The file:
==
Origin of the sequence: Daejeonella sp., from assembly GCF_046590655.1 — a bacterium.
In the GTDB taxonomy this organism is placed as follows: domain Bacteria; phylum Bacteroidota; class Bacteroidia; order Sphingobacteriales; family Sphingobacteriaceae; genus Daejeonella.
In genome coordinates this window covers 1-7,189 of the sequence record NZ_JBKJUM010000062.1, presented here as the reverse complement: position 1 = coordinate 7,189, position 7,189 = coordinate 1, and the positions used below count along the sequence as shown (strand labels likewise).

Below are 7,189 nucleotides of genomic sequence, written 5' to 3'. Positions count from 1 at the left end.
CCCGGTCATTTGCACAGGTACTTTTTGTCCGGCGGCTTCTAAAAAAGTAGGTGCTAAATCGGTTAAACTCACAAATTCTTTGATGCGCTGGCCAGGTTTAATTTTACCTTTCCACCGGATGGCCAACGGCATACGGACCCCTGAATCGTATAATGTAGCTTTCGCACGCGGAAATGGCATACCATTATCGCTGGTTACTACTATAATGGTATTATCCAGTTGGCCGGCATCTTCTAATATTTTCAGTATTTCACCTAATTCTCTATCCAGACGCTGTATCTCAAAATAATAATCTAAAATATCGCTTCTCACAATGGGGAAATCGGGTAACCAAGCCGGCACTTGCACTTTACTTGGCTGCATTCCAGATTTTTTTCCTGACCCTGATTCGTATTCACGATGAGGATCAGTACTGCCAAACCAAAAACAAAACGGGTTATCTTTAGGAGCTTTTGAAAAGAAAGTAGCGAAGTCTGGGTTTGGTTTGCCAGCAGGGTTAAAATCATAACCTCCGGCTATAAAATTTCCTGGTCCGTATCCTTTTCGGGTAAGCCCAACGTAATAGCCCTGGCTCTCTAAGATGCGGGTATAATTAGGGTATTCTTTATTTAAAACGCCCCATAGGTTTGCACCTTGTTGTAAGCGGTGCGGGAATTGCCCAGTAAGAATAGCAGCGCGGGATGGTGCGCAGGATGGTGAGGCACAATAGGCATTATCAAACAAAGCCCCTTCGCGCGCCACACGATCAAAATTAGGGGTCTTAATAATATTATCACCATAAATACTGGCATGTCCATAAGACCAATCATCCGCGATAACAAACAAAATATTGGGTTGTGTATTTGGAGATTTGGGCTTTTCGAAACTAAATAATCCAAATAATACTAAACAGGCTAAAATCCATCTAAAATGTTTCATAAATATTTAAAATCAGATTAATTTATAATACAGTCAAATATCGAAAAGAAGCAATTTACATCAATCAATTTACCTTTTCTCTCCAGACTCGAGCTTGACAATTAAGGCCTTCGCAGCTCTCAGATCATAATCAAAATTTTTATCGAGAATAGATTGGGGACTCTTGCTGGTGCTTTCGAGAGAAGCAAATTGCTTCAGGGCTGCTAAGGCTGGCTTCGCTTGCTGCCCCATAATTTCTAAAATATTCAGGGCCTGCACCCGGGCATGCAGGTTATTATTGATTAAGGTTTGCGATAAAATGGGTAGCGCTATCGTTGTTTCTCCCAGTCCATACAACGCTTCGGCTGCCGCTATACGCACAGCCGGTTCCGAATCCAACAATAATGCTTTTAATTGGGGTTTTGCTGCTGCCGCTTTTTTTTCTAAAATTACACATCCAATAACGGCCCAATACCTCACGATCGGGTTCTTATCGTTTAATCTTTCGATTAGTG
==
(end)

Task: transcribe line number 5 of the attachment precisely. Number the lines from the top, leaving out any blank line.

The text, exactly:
CCCGGTCATTTGCACAGGTACTTTTTGTCCGGCGGCTTCTAAAAAAGTAGGTGCTAAATCGGTTAAACTCACAAATTCTTTGATGCGCTGGCCAGGTTTAATTTTACCTTTCCACCGGATGGCCAACGGCATACGGACCCCTGAATCGTATAATGTAGCTTTCGCACGCGGAAATGGCATACCATTATCGCTGGTTACTACTATAATGGTATTATCCAGTTGGCCGGCATCTTCTAATATTTTCAGTATTTCACCTAATTCTCTATCCAGACGCTGTATCTCAAAATAATAATCTAAAATATCGCTTCTCACAATGGGGAAATCGGGTAACCAAGCCGGCACTTGCACTTTACTTGGCTGCATTCCAGATTTTTTTCCTGACCCTGATTCGTATTCACGATGAGGATCAGTACTGCCAAACCAAAAACAAAACGGGTTATCTTTAGGAGCTTTTGAAAAGAAAGTAGCGAAGTCTGGGTTTGGTTTGCCAGCAGGGTTAAAATCATAACCTCCGGCTATAAAATTTCCTGGTCCGTATCCTTTTCGGGTAAGCCCAACGTAATAGCCCTGGCTCTCTAAGATGCGGGTATAATTAGGGTATTCTTTATTTAAAACGCCCCATAGGTTTGCACCTTGTTGTAAGCGGTGCGGGAATTGCCCAGTAAGAATAGCAGCGCGGGATGGTGCGCAGGATGGTGAGGCACAATAGGCATTATCAAACAAAGCCCCTTCGCGCGCCACACGATCAAAATTAGGGGTCTTAATAATATTATCACCATAAATACTGGCATGTCCATAAGACCAATCATCCGCGATAACAAACAAAATATTGGGTTGTGTATTTGGAGATTTGGGCTTTTCGAAACTAAATAATCCAAATAATACTAAACAGGCTAAAATCCATCTAAAATGTTTCATAAATATTTAAAATCAGATTAATTTATAATACAGTCAAATATCGAAAAGAAGCAATTTACATCAATCAATTTACCTTTTCTCTCCAGACTCGAGCTTGACAATTAAGGCCTTCGCAGCTCTCAGATCATAATCAAAATTTTTATCGAGAATAGATTGGGGACTCTTGCTGGTGCTTTCGAGAGAAGCAAATTGCTTCAGGGCTGCTAAGGCTGGCTTCGCTTGCTGCCCCATAATTTCTAAAATATTCAGGGCCTGCACCCGGGCATGCAGGTTATTATTGATTAAGGTTTGCGATAAAATGGGTAGCGCTATCGTTGTTTCTCCCAGTCCATACAACGCTTCGGCTGCCGCTATACGCACAGCCGGTTCCGAATCCAACAATAATGCTTTTAATTGGGGTTTTGCTGCTGCCGCTTTTTTTTCTAAAATTACACATCCAATAACGGCCCAATACCTCACGATCGGGTTCTTATCGTTTAATCTTTCGATTAGTG